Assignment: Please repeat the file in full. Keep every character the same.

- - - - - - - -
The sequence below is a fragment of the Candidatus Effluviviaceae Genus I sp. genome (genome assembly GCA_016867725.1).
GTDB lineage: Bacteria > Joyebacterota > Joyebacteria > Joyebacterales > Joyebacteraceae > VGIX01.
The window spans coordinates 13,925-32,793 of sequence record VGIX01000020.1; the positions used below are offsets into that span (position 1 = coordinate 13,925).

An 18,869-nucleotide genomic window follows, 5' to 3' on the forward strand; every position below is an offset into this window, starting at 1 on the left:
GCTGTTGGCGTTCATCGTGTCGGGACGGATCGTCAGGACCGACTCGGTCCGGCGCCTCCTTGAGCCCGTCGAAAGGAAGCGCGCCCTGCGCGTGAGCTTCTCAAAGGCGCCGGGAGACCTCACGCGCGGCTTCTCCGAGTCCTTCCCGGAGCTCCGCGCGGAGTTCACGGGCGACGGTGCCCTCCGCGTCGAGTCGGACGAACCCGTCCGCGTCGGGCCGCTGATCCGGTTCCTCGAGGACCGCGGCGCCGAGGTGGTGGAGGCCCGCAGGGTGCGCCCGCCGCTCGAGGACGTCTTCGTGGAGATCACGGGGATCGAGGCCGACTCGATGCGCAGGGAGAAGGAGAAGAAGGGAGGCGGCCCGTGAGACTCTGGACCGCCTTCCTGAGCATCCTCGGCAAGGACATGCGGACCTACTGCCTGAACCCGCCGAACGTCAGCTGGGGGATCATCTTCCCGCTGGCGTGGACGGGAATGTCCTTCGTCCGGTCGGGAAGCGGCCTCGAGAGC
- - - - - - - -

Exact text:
The sequence below is a fragment of the Candidatus Effluviviaceae Genus I sp. genome (genome assembly GCA_016867725.1).
GTDB lineage: Bacteria > Joyebacterota > Joyebacteria > Joyebacterales > Joyebacteraceae > VGIX01.
The window spans coordinates 13,925-32,793 of sequence record VGIX01000020.1; the positions used below are offsets into that span (position 1 = coordinate 13,925).

An 18,869-nucleotide genomic window follows, 5' to 3' on the forward strand; every position below is an offset into this window, starting at 1 on the left:
GCTGTTGGCGTTCATCGTGTCGGGACGGATCGTCAGGACCGACTCGGTCCGGCGCCTCCTTGAGCCCGTCGAAAGGAAGCGCGCCCTGCGCGTGAGCTTCTCAAAGGCGCCGGGAGACCTCACGCGCGGCTTCTCCGAGTCCTTCCCGGAGCTCCGCGCGGAGTTCACGGGCGACGGTGCCCTCCGCGTCGAGTCGGACGAACCCGTCCGCGTCGGGCCGCTGATCCGGTTCCTCGAGGACCGCGGCGCCGAGGTGGTGGAGGCCCGCAGGGTGCGCCCGCCGCTCGAGGACGTCTTCGTGGAGATCACGGGGATCGAGGCCGACTCGATGCGCAGGGAGAAGGAGAAGAAGGGAGGCGGCCCGTGAGACTCTGGACCGCCTTCCTGAGCATCCTCGGCAAGGACATGCGGACCTACTGCCTGAACCCGCCGAACGTCAGCTGGGGGATCATCTTCCCGCTGGCGTGGACGGGAATGTCCTTCGTCCGGTCGGGAAGCGGCCTCGAGAGC